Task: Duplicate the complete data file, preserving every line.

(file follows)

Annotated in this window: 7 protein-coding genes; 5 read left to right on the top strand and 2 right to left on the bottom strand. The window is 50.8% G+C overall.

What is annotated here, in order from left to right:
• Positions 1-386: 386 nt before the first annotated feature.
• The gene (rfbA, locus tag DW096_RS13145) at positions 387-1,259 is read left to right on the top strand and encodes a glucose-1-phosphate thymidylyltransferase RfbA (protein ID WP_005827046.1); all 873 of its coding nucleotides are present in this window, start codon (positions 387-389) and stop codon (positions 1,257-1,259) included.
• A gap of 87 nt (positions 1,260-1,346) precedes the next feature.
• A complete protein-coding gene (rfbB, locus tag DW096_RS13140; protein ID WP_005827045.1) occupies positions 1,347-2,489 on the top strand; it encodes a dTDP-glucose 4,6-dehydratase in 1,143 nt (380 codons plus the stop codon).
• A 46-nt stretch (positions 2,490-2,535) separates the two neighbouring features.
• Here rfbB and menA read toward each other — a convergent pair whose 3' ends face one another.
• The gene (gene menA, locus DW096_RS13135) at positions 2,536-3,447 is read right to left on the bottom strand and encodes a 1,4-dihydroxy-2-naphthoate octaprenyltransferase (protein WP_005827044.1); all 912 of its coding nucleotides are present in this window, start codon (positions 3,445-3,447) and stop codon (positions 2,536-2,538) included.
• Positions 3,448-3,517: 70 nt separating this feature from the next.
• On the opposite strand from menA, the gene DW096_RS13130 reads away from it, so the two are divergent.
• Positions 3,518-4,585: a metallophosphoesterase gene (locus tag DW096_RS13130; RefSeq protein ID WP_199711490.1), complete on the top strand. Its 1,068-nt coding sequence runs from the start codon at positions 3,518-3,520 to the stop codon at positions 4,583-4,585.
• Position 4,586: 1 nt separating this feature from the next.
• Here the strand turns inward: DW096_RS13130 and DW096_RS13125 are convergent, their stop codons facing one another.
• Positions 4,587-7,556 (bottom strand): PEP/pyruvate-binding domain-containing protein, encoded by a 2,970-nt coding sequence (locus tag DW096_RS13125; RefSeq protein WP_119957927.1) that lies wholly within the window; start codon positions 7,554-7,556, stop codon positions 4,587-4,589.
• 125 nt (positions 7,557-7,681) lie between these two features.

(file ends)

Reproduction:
Annotated in this window: 7 protein-coding genes; 5 read left to right on the top strand and 2 right to left on the bottom strand. The window is 50.8% G+C overall.

What is annotated here, in order from left to right:
• Positions 1-386: 386 nt before the first annotated feature.
• The gene (rfbA, locus tag DW096_RS13145) at positions 387-1,259 is read left to right on the top strand and encodes a glucose-1-phosphate thymidylyltransferase RfbA (protein ID WP_005827046.1); all 873 of its coding nucleotides are present in this window, start codon (positions 387-389) and stop codon (positions 1,257-1,259) included.
• A gap of 87 nt (positions 1,260-1,346) precedes the next feature.
• A complete protein-coding gene (rfbB, locus tag DW096_RS13140; protein ID WP_005827045.1) occupies positions 1,347-2,489 on the top strand; it encodes a dTDP-glucose 4,6-dehydratase in 1,143 nt (380 codons plus the stop codon).
• A 46-nt stretch (positions 2,490-2,535) separates the two neighbouring features.
• Here rfbB and menA read toward each other — a convergent pair whose 3' ends face one another.
• The gene (gene menA, locus DW096_RS13135) at positions 2,536-3,447 is read right to left on the bottom strand and encodes a 1,4-dihydroxy-2-naphthoate octaprenyltransferase (protein WP_005827044.1); all 912 of its coding nucleotides are present in this window, start codon (positions 3,445-3,447) and stop codon (positions 2,536-2,538) included.
• Positions 3,448-3,517: 70 nt separating this feature from the next.
• On the opposite strand from menA, the gene DW096_RS13130 reads away from it, so the two are divergent.
• Positions 3,518-4,585: a metallophosphoesterase gene (locus tag DW096_RS13130; RefSeq protein ID WP_199711490.1), complete on the top strand. Its 1,068-nt coding sequence runs from the start codon at positions 3,518-3,520 to the stop codon at positions 4,583-4,585.
• Position 4,586: 1 nt separating this feature from the next.
• Here the strand turns inward: DW096_RS13130 and DW096_RS13125 are convergent, their stop codons facing one another.
• Positions 4,587-7,556 (bottom strand): PEP/pyruvate-binding domain-containing protein, encoded by a 2,970-nt coding sequence (locus tag DW096_RS13125; RefSeq protein WP_119957927.1) that lies wholly within the window; start codon positions 7,554-7,556, stop codon positions 4,587-4,589.
• 125 nt (positions 7,557-7,681) lie between these two features.